Ireland’s potential will never be realised while we are divided, according to former President Mary McAleese.
Ms McAleese said she believes there will be a border poll on Irish unification; however, she said the Government’s decision not to push for it in the coming years is “a very good idea.”
On Newstalk Breakfast this morning, she said the people on both sides of the border need time to discuss what any referendum would look like and what a reconciled Ireland would look like.
“I believe firmly that the full potential of this island will not be realised while we are divided,” she said.
“I think we will have a wonderful future when we overcome partition and partitionist mentalities and all the things that have resulted, in a way, from partition – but also, of course from a sectarian history that long predates partition.
“So we have a lot of work to do to create that fully reconciled Ireland and I think when Ireland is fully reconciled – however it is reconciled, whatever shape that takes, I think we will see the full potential as people work together with each other rather than against one another.”
Here's the Story
Ms McAleese was speaking upon the release of her new memoir, ‘Here’s the Story’ – which examines a truly inspirational life and political career.
She said the book sets out the theme of her presidency which was about building bridges across Ireland’s political and historical divide.
“I don’t think it was all that well known the background that I came from,” she said.
“What life had been like in Northern Ireland and why I had chosen, from a very early age, the path of reconciliation and literally building bridges across all those divides of history that had turned neighbours, really, into enemies.”
She said she was always aware that there were those who did not agree with her decision to reach out to Loyalist politicians as President of Ireland.
“I was conscious of it and I was saying, ‘I am getting on with it,’” she said.
“When you can see a way of navigating through the mess and perhaps it is not always evident to people, particularly those who don’t understand the situation well, then I think you have a duty to try and navigate through that to what Séamus Heaney used to call the farther shore.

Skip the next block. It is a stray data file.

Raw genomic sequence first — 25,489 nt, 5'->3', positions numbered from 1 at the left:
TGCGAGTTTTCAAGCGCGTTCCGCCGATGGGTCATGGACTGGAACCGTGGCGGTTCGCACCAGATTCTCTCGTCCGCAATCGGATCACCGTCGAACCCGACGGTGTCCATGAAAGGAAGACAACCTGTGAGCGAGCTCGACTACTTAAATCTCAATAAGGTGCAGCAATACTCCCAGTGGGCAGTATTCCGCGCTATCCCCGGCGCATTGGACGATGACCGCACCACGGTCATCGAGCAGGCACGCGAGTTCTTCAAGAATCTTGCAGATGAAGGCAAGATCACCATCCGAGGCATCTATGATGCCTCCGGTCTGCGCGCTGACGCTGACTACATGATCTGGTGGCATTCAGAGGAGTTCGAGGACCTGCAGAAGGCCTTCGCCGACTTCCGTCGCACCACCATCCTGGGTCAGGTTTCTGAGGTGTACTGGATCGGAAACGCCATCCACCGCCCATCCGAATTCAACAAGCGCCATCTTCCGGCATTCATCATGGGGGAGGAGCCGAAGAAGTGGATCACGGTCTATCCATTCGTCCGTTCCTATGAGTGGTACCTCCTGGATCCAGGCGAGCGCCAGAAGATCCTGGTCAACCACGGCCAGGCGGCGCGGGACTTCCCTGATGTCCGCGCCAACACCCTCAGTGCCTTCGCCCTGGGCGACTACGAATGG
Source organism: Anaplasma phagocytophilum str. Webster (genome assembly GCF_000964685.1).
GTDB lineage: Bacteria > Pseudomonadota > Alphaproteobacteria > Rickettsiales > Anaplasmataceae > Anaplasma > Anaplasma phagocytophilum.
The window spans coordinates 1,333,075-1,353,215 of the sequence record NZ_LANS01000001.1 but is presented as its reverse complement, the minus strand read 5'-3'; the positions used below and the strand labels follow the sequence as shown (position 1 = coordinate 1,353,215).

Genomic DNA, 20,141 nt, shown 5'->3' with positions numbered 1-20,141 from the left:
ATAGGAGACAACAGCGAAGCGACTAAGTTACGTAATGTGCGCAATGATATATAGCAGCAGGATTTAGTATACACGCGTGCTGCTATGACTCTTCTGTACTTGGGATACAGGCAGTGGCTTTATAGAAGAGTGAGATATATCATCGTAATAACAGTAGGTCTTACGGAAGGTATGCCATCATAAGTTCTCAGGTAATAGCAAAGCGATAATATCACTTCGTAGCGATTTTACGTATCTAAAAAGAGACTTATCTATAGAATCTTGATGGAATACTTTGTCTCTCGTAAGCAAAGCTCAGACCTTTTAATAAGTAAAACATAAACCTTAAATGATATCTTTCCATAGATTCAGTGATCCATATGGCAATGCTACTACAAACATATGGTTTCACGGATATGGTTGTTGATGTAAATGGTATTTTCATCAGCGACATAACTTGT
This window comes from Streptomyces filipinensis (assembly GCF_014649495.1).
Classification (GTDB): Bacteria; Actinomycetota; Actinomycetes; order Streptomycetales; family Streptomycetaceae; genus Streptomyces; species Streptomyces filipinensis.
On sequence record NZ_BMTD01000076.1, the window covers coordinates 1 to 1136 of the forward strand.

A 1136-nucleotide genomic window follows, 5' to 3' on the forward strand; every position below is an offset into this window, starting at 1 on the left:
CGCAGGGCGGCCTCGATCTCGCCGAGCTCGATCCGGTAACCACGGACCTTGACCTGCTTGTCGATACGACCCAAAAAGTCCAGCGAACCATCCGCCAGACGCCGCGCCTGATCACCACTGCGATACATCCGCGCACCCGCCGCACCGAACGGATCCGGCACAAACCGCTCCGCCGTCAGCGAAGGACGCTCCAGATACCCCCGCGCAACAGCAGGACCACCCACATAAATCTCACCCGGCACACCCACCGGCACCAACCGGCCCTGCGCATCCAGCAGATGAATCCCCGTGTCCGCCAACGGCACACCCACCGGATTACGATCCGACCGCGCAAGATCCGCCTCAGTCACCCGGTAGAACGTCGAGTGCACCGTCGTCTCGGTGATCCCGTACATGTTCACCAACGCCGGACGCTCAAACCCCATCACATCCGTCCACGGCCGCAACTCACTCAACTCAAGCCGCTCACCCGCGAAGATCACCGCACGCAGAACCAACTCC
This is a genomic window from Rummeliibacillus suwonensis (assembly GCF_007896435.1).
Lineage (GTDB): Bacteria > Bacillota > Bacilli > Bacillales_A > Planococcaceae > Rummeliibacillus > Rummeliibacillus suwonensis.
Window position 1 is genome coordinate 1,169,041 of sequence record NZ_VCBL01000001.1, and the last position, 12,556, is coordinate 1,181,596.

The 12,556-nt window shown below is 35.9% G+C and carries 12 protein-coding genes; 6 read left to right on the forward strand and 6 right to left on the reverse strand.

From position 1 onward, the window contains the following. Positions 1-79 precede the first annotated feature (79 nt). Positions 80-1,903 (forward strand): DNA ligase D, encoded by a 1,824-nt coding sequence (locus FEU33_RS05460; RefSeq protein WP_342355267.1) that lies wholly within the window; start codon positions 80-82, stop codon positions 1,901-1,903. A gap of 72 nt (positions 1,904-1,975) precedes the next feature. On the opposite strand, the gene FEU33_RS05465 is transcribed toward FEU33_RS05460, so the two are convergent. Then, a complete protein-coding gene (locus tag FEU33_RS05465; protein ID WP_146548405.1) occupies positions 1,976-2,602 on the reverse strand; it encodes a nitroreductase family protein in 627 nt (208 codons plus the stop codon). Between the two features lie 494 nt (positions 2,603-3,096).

“To try and get there and hope that, at the end of the day, you are validated and vindicated by getting there.”
She said the Good Friday Agreement ensured the ambition for a United Ireland would be recognised by all sides – with a clear mechanism in place to achieve it.
“Do I think there will be a referendum?” she asked. “I don’t know how long I am going to live but I think there will be a referendum.
“We have heard from the Government that they are not going to push it for the next five years and I think that is a very good idea.
“It gives people time to breathe and to discuss what a referendum would look like and in particular what a reconciled Ireland would look like.
“I think we do have a lot of work to do in that regard, to scope that out, to map it out but will that referendum happen? My own view is that, at some stage, absolutely it will.
“The demographics are moving in that direction. There will, ironically in the year Stormont was created 100 years ago, there will be probably a Catholic voting majority.
“Whether that translates of course into support for United Ireland is quite another matter.
“But the impact of Brexit will also be felt. It has created a constituency of people who are probably Unionist and indeed Nationalist who would prefer to be in the European Union.”
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Main image credit: Linda Brownlee